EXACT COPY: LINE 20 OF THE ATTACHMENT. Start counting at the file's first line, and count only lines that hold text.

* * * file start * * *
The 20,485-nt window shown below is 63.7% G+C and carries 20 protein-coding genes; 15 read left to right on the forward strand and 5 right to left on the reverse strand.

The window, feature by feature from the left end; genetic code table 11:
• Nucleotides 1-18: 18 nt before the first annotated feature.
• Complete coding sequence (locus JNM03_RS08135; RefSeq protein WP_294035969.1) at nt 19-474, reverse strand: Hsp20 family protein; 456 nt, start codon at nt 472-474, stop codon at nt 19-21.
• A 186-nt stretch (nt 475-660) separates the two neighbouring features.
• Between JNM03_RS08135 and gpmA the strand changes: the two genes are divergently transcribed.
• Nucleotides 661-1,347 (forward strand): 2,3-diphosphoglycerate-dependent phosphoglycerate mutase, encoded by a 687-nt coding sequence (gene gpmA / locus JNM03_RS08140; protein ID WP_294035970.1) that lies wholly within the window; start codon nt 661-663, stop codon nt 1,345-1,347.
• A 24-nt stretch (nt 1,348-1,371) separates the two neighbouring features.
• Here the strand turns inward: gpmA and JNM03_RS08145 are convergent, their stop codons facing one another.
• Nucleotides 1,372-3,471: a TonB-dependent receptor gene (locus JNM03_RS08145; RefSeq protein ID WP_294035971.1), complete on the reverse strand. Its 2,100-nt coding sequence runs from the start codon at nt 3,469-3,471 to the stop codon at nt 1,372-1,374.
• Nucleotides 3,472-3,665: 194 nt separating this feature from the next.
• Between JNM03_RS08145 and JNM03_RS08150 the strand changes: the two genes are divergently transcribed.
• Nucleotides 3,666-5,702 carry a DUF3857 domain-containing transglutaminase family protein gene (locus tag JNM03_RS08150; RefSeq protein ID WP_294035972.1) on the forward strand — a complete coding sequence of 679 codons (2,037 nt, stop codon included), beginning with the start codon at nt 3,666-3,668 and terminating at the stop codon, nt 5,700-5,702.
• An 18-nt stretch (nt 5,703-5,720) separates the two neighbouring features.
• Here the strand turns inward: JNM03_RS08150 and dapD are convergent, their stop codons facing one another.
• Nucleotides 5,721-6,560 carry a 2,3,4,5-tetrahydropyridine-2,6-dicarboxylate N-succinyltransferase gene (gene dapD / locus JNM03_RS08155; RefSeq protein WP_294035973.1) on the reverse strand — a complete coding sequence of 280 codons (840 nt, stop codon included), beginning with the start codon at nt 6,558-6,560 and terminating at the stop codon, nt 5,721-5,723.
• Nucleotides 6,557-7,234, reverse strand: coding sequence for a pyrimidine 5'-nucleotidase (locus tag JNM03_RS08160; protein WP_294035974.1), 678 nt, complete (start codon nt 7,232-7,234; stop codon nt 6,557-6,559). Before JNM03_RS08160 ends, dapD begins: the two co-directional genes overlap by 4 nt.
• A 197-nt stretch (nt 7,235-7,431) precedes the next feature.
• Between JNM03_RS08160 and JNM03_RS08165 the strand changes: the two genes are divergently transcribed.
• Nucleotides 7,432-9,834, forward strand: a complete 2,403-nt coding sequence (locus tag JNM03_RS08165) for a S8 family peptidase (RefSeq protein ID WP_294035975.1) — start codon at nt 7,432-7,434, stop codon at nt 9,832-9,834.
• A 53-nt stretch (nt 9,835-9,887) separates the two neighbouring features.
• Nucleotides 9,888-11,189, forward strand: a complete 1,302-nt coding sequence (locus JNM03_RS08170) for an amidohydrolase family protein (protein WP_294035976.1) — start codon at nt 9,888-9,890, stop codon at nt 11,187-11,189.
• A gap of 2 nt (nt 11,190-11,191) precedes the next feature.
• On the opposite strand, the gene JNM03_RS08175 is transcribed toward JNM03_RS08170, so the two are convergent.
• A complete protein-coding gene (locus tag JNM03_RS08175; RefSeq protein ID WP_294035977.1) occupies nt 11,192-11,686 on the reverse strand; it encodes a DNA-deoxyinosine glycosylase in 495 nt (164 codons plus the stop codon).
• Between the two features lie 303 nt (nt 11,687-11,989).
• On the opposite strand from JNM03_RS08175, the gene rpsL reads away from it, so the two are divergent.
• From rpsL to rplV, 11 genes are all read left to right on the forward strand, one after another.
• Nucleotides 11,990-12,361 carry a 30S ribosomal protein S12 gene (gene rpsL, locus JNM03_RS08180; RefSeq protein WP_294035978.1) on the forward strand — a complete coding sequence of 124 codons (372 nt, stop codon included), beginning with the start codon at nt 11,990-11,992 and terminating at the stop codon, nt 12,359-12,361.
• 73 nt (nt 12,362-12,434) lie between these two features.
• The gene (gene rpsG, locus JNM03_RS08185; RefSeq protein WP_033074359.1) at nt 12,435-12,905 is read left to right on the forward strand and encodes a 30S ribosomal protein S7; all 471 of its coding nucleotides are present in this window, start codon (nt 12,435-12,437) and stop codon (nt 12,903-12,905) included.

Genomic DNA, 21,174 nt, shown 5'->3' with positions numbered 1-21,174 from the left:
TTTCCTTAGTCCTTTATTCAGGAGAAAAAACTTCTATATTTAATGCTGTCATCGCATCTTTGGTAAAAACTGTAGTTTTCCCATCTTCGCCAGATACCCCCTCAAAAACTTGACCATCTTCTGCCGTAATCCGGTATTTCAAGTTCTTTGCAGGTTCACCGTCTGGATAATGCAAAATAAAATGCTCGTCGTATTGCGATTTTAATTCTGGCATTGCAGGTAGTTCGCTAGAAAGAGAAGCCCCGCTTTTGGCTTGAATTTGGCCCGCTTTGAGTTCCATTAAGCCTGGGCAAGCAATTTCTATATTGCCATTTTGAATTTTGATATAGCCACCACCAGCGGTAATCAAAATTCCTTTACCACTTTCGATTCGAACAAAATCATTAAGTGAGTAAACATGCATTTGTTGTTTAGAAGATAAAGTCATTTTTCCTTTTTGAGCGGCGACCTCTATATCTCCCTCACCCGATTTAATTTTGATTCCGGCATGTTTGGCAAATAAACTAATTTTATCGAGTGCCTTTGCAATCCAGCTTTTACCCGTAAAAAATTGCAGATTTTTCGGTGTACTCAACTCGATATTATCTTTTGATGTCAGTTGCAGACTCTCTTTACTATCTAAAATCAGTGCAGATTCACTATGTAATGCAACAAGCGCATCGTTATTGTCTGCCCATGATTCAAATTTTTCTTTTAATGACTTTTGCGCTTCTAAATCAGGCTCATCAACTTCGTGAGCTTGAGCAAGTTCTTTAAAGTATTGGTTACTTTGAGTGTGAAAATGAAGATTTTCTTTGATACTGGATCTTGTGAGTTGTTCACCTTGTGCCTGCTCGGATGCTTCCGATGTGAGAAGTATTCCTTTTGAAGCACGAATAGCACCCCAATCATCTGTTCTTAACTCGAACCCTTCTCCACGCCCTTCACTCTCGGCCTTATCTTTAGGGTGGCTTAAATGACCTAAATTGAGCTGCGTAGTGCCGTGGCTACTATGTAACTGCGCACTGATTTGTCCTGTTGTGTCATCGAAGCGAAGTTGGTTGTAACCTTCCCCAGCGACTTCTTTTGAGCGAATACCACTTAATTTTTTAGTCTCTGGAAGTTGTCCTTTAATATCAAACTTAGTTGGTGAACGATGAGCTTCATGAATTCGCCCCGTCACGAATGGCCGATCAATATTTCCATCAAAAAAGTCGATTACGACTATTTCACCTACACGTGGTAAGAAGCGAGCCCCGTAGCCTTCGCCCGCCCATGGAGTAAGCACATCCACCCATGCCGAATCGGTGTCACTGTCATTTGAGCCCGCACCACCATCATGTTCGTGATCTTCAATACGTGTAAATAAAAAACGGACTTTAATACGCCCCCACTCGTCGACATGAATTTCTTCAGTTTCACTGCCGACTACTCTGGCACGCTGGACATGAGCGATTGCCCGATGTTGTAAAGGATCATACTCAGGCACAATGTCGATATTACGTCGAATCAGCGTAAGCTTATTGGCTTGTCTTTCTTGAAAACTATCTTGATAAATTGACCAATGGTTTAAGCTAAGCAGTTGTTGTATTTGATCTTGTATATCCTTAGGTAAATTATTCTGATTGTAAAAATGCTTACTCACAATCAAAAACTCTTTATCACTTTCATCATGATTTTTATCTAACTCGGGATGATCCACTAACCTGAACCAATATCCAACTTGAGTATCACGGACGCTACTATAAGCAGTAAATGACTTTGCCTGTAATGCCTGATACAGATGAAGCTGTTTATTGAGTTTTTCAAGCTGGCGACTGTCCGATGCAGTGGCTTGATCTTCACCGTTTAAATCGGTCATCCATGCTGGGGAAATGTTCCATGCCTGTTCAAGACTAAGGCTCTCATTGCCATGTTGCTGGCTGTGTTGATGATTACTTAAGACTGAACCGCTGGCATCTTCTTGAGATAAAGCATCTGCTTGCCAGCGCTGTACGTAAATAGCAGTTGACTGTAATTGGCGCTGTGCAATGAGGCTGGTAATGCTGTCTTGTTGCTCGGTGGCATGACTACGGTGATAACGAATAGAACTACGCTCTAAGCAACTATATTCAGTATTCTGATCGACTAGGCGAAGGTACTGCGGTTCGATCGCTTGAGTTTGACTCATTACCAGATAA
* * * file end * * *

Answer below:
• Nucleotides 7,432-9,834, forward strand: a complete 2,403-nt coding sequence (locus tag JNM03_RS08165) for a S8 family peptidase (RefSeq protein ID WP_294035975.1) — start codon at nt 7,432-7,434, stop codon at nt 9,832-9,834.